“Once your company is public then you have currency to buy companies: stock. As a private company making acquisitions with equity, you give so much of your company away so acquisitions are less common. There are 3 things you can do in public markets that you cannot do in private capital markets: borrow without personal guarantee, issue secondary shares to raise capital, make acquisitions with shares.

If you want to build a big company, a SPAC lets you access public markets at a valuation that is a step function below what you had to wait for otherwise. Instead of waiting until $20B valuation to go public, our analysis is that post-merger valuation (Enterprise Value + new cash) should be greater than $500M so that you can get coverage from analysts and the stock price will increase as you execute. You don’t want to be a micro cap, so probably the smallest would be $300M EV + $200M cash.

Valuations come from comps. Founders looking at a SPAC should know who they will be compared to in the public market and work backwards to figure out what you need to do to increase enterprise value. Companies that go public via a SPAC should then be able to be acquisitive, they should become the strategic, and do the consolidating and expanding in their space. If your outcome is build a big co, these tools can help you build a bigger company faster and this is a path to do it. ”

What are the implications of SPACs on the AgTech startup ecosystem?

The partners from Fulcrum Global Capital, an agtech venture firm, put it this way when asked what the implications are for AgTech: “Huge!  With pressure for innovation building across the industry for years and established strategics focused on consolidation, there has been a notable lack of exits within the agtech industry.  SPACS offer an outlet for a subset of companies with the right combination of transformative technology and growth potential.  And obviously, successful market entry by those early SPACS can breed a larger appetite in both the public and private markets, thereby making the entire industry more attractive from a risk capital perspective, which should lead to a more rapid technological development across the entire industry.”

So there it is: If SPACs allow startups to access public capital markets earlier in the company’s life than a traditional IPO, then the company has greater access to capital for growth, like acquisitions.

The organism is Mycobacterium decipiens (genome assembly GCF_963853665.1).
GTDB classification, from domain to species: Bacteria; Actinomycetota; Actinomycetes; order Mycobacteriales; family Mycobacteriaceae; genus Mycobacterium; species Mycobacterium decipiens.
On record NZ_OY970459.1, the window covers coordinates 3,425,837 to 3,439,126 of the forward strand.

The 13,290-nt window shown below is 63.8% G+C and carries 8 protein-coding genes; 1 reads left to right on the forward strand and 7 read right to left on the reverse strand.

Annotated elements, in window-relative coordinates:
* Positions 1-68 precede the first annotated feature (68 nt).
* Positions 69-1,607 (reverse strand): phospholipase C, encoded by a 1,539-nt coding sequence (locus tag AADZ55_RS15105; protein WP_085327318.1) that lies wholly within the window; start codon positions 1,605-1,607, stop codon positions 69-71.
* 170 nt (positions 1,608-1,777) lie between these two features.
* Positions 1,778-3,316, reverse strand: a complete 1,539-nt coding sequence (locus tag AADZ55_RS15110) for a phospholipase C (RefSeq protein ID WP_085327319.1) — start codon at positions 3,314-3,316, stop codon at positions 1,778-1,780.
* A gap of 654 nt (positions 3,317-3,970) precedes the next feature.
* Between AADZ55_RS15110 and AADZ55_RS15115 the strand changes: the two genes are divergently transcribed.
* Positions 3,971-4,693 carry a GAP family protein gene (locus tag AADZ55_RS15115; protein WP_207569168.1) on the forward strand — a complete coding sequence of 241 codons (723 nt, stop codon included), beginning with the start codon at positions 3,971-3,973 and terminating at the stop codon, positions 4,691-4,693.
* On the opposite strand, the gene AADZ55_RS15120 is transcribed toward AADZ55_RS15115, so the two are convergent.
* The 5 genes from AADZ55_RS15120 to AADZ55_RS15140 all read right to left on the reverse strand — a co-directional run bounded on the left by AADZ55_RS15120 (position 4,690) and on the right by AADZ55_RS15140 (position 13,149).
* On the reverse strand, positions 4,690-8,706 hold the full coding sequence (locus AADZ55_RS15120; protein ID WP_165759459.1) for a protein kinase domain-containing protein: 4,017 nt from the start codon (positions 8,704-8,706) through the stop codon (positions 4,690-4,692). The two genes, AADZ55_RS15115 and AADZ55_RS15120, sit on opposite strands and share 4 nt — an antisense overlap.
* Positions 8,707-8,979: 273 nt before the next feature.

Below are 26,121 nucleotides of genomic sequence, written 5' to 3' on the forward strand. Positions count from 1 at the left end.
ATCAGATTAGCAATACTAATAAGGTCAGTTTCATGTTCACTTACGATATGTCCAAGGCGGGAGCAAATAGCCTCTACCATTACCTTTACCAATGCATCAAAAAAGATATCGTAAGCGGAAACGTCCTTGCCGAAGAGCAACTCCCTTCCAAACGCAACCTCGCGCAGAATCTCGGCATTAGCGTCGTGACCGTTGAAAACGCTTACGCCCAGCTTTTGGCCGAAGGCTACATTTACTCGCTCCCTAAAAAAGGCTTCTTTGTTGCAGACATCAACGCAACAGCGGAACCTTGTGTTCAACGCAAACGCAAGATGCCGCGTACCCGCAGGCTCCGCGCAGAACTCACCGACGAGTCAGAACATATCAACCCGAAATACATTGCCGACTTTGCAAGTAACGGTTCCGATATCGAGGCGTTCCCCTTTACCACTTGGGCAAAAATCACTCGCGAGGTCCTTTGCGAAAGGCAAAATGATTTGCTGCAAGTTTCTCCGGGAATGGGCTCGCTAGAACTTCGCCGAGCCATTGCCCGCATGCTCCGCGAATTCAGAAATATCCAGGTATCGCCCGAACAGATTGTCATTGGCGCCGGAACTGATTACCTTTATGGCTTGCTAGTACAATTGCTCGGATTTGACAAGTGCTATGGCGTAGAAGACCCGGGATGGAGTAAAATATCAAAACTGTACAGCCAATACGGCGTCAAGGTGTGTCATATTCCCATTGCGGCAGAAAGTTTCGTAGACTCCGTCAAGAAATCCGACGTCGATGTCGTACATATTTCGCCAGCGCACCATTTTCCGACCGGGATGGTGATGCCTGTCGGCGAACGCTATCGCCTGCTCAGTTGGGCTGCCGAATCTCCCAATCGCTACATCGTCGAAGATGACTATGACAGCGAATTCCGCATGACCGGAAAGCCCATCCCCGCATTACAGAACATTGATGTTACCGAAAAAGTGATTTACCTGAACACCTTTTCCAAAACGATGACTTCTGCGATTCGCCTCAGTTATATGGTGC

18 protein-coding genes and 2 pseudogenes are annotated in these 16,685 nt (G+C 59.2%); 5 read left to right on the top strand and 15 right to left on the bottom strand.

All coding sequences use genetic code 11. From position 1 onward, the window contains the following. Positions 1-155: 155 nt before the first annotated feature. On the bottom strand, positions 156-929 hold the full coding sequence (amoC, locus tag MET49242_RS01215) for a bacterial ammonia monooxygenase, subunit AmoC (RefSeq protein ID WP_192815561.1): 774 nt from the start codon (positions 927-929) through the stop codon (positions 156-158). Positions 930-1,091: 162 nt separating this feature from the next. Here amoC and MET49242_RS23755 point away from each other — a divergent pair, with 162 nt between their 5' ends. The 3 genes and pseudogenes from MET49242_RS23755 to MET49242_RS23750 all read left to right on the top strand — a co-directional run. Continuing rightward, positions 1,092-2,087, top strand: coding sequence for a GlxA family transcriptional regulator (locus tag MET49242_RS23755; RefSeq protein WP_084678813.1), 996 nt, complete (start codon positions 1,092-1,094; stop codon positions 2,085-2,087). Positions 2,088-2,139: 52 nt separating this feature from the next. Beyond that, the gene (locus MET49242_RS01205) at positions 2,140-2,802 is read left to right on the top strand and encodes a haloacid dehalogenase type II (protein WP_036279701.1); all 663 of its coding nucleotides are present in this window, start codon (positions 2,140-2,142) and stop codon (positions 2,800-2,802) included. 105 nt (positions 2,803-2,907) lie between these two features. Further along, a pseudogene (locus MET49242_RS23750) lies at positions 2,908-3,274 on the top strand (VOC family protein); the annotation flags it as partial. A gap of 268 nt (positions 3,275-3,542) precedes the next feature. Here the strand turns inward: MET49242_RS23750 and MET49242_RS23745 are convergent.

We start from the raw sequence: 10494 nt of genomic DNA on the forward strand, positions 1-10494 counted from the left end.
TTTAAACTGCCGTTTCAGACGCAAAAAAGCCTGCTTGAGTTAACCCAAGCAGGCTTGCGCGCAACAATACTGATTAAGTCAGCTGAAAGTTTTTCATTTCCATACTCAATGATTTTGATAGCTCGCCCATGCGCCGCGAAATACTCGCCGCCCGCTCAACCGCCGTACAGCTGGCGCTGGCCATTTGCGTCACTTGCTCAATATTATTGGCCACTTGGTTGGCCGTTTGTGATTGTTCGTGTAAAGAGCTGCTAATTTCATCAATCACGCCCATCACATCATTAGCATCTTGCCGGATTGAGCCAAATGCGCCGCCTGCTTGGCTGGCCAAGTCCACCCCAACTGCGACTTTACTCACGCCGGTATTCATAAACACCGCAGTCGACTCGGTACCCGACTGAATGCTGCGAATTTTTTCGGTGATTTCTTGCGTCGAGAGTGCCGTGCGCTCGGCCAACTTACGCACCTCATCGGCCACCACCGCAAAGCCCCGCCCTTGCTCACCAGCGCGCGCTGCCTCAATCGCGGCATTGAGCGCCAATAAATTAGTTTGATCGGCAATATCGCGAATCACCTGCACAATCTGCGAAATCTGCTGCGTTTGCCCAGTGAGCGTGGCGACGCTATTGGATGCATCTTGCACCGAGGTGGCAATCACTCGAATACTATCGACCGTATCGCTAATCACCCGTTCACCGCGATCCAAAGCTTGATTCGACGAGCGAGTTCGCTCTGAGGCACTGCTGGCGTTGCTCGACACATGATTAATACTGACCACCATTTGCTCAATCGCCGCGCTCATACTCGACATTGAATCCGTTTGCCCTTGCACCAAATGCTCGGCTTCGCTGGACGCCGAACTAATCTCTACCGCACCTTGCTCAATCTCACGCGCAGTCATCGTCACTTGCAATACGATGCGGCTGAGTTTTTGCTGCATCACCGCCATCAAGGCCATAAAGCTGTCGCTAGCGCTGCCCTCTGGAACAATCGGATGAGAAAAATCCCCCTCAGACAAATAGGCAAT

And more acquisitions and more risk capital in a segment lead to more investment and innovation which leads to better/faster/cheaper solutions for customers.

When asked if SPACS are here to stay, the Fulcrum parters said this, “Obviously, the strong economic climate coupled with a more environmentally-focused current political environment are favorable for the current round of SPACs hitting the markets.  That said, ultimately the answer will likely be based on how the early movers perform on the public markets.  If those companies deliver on the promise they currently hold, the market will likely be receptive in the future.

Will sees the potential impact of SPACs for founders through a very personal lens, “We sold match.com to Barry Diller who then spun it out for $15B and its now trading at a $45B market cap. If this had been a tool when I was a founder, I would have captured so much more of the value of my idea and more of the value would have gone into my pockets than someone else’s.”

And because who doesn’t love a good example of supply & demand at work, Will shared this gem: “SPACs are like penguins – I’m a beautiful penguin and I’m special but no one else can tell the difference. The financial press is saying we’ve never seen so many penguins in our life! But on the flip side there’s such a backlog of companies looking for ‘penguins’ to help them go public that there’s an imbalance.”

Back to our industry of interest, of the 4 AgTech companies who’ve either merged or announced a merger with a SPAC, not one has a footprint in Animal AgTech. But that’s not surprising as there aren’t many (any) late stage startups in this space. As we’ve talked about before, animal agtech lags crop agtech in terms of total investment and venture backed startups which, related, many VC’s attribute to fewer active acquirers on the animal side.

So let’s say that a few animal agtech startups go public via SPACs in the next 3-7 years and that creates more acquirers for animal agtech startups over the subsequent 3-7 years….that’s still, umm, quite a while before any potential impact of SPACs would be felt in the animal agtech ecosystem.

The point is that SPACs could maybe, definitely, possibly be a potential catalyst of innovation in livestock in the long run.

Will it be a linchpin tho? WAY too early to say.


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In his book Effortless, Greg McKeown talks about the idea of “inverting assumptions” to highlight new ways of doing things, solving problems, etc. I’ve been thinking about this exercise as it relates to the deeply held convictions within livestock production and how those assumptions impact all things innovation. So, here’s my question:

What is one assumption that has been generally accepted as true within livestock production & processing, that is not true / no longer true?

Hit that reply button and make your case. 😁 And stay tuned for more on this…


I’m on the Merck Animal Health Ventures team. This newsletter is not representative of anyone’s views but my own. Sometimes it doesn’t even represent my views 🙂